So, was I wrong to adjust my friend's baby's car seat? I wouldn't say I was morally wrong. They probably didn't even notice, and, if they did, they probably wouldn't know who had done it. And, it doesn't mean they'll do it correctly next time. But when you see something wrong that you can fix, the urge to fix it is sometimes so strong that you can't let it go.
On the other hand, another friend who was there that day asked me to look at her sons' car seats and make sure all was well. And since I was asked, I gave her my opinion, made an adjustment, and pointed out a problem. I also answered questions she had about weight and height for her older son in his Graco Nautilus, and about her rear-facing 16-month-old's feet being against the back of the seat. I told her, "Legs bend; necks break." Kids like crossing their legs in the car or propping them up on the seat rather than having them dangle. Rear-facing is more comfortable. Plus, that recline! It's like an easy chair.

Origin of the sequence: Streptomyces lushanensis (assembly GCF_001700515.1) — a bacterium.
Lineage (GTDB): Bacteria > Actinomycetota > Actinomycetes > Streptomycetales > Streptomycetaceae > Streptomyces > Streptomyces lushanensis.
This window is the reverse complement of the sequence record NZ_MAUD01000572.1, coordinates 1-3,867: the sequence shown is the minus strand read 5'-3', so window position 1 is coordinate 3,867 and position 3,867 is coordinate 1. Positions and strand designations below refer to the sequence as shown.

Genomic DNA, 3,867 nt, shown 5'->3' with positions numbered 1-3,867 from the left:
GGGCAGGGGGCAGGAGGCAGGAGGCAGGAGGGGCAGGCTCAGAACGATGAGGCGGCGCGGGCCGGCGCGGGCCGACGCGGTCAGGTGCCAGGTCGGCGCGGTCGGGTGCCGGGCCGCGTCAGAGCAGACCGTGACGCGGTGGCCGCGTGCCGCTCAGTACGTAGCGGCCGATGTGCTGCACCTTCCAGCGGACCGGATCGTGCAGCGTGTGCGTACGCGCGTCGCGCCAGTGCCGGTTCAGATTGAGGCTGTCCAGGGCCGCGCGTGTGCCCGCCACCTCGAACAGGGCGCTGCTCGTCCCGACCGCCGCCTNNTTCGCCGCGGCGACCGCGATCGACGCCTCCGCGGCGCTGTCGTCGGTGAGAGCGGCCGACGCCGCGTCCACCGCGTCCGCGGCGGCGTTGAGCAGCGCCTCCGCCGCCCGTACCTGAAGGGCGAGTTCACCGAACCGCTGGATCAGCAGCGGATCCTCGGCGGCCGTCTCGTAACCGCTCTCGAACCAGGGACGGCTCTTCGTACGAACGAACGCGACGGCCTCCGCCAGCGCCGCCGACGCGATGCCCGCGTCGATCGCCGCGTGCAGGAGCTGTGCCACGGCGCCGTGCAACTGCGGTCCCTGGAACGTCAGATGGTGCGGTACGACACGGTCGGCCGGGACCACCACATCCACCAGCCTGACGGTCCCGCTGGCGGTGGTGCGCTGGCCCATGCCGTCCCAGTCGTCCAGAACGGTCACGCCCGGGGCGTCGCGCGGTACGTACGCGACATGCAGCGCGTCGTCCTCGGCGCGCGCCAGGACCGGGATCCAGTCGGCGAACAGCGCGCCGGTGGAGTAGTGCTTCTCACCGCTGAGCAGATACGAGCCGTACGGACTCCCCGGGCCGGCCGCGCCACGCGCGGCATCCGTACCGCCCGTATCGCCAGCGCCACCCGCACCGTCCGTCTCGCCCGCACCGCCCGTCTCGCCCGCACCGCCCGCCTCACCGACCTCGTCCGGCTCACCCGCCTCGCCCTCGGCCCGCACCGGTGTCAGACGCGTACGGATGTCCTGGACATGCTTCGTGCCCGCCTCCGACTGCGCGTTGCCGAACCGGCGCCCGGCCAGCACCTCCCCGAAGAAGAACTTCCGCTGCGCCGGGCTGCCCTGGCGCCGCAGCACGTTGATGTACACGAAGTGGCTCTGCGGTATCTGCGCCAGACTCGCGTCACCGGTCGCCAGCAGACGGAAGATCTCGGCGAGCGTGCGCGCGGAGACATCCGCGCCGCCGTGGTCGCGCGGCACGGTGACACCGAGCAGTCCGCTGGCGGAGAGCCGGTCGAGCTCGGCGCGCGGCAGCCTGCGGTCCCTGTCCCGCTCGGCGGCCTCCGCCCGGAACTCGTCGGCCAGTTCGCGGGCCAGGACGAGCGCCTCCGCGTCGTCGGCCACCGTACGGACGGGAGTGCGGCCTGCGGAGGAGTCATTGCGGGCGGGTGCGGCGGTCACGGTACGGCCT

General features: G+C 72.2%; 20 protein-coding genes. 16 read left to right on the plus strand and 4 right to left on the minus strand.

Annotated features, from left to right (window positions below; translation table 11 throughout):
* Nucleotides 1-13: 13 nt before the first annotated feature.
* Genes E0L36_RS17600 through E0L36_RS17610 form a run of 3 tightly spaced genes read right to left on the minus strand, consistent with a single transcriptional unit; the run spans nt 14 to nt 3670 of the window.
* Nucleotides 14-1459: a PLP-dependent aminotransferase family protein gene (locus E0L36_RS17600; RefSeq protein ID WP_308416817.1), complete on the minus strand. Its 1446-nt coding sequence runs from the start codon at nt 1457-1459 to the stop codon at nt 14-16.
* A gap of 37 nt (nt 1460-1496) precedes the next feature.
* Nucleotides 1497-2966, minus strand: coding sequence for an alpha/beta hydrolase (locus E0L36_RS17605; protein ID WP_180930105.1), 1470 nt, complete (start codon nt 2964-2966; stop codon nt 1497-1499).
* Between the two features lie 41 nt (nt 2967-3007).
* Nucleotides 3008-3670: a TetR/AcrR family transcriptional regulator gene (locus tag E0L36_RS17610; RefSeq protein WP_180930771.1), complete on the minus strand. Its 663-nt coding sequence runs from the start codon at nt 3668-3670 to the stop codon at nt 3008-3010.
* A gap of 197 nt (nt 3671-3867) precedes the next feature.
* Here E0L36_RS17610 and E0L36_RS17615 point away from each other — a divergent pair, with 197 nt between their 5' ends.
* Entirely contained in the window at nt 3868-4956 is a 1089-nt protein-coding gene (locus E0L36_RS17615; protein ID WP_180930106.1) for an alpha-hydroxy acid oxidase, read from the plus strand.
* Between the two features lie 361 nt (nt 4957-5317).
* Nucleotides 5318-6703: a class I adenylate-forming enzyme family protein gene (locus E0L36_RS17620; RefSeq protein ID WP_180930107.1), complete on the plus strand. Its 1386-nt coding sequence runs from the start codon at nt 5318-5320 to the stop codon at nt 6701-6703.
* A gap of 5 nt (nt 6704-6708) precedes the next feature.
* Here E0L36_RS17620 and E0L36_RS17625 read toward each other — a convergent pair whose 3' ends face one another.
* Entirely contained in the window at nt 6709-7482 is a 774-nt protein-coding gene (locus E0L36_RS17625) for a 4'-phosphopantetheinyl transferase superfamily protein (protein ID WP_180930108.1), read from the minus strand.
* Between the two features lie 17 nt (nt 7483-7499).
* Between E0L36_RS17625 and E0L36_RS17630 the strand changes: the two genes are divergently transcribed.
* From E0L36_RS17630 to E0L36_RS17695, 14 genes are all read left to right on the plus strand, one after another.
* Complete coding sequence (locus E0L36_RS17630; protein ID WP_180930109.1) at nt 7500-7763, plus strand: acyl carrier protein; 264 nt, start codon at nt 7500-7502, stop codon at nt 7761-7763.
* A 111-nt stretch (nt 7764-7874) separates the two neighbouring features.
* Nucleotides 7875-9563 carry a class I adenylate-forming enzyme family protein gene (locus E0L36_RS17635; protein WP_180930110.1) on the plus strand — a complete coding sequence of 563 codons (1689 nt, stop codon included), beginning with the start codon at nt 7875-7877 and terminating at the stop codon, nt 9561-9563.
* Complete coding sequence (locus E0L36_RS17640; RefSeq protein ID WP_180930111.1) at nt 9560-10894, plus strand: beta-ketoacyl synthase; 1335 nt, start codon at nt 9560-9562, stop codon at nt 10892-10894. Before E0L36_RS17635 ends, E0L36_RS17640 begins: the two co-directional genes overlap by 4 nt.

And, for your further edification:
My middle son, in his car seat carrier, about 5 months old, buckled correctly. No aftermarket products behind or around him, (except the toys on the handle, which should be removed when the car seat is in a moving vehicle, which it's not in this picture). The head support and shoulder strap covers came with the car seat, so they are perfectly fine to use.
My middle son, front-facing in his Graco Nautilus, about two years old. Straps tightened properly, chest clip at armpit level. Again, the shoulder strap padding came with the car seat and so are fine to use.